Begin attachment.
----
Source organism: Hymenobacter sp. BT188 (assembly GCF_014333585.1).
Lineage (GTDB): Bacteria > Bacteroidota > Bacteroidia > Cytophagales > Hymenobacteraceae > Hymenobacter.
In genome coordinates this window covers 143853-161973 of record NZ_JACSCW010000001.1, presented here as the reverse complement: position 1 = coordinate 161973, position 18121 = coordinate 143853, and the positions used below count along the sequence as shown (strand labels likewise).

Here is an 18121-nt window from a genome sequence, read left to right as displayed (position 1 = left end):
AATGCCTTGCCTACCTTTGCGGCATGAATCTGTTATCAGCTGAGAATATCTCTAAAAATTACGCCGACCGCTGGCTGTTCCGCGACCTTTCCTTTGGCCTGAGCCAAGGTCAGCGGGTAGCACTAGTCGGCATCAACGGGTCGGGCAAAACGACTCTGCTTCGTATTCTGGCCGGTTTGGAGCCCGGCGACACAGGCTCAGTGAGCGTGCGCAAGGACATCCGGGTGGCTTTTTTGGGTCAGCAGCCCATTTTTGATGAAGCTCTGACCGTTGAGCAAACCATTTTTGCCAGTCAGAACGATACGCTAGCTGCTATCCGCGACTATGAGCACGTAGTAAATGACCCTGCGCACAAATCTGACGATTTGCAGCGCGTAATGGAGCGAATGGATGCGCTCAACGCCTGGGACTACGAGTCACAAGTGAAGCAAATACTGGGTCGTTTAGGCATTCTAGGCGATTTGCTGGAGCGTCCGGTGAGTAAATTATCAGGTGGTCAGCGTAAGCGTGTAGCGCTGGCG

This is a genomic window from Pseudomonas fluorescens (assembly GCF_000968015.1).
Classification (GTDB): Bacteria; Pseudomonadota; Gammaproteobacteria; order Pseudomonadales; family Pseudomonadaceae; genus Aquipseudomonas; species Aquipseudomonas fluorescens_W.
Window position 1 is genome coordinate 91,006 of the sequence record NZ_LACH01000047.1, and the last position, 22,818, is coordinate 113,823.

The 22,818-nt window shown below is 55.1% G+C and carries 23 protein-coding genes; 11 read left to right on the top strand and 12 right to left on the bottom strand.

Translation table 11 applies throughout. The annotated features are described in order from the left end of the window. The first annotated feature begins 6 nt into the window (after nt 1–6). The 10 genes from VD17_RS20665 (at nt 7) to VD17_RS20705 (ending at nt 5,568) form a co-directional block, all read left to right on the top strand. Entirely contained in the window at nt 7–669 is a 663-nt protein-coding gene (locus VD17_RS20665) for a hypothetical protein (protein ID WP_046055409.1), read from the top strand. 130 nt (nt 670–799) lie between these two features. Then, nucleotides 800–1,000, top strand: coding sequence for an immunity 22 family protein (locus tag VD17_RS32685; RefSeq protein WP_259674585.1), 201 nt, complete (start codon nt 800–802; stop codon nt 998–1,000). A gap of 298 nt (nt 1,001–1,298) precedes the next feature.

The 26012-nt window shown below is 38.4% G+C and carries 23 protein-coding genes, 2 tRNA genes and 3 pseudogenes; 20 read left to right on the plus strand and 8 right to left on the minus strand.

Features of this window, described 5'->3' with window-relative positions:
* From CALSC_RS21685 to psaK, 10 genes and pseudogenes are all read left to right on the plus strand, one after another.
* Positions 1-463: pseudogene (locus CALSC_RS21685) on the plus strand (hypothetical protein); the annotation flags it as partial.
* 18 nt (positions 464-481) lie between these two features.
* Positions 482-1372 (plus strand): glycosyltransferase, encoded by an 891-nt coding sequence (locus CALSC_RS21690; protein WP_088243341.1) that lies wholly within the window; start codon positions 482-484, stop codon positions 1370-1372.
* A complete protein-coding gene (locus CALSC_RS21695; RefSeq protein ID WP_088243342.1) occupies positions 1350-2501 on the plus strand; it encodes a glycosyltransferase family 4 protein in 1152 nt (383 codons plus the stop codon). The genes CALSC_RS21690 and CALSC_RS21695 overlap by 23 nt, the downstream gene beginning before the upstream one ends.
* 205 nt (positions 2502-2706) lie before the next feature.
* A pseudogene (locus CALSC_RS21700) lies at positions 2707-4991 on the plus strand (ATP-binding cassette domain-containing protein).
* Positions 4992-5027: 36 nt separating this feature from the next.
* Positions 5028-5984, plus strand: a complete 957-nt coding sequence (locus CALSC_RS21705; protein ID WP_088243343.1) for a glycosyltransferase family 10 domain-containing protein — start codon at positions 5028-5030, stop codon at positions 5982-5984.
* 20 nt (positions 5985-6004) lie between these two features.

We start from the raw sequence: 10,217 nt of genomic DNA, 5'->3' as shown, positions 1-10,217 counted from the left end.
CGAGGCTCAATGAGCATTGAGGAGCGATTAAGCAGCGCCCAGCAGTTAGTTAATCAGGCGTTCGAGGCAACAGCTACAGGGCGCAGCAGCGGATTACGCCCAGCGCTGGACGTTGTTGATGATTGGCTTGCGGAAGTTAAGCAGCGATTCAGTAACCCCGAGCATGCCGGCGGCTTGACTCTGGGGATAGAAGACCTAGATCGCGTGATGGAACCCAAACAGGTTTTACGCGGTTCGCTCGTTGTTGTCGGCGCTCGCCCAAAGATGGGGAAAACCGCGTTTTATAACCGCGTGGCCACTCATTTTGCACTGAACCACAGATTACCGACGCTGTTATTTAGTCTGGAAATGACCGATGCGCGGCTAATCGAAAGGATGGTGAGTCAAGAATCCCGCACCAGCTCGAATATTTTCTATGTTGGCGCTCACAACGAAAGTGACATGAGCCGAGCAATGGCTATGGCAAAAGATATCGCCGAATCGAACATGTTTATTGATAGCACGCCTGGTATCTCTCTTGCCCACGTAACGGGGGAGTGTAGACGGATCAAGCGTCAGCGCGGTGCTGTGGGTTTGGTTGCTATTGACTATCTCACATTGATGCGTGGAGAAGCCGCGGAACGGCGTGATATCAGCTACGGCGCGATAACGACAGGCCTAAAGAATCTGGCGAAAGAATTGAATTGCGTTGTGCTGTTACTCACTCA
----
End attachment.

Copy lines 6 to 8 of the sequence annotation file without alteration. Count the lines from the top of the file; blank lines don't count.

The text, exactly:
This is a genomic window from Pseudomonas fluorescens (assembly GCF_000968015.1).
Classification (GTDB): Bacteria; Pseudomonadota; Gammaproteobacteria; order Pseudomonadales; family Pseudomonadaceae; genus Aquipseudomonas; species Aquipseudomonas fluorescens_W.
Window position 1 is genome coordinate 91,006 of the sequence record NZ_LACH01000047.1, and the last position, 22,818, is coordinate 113,823.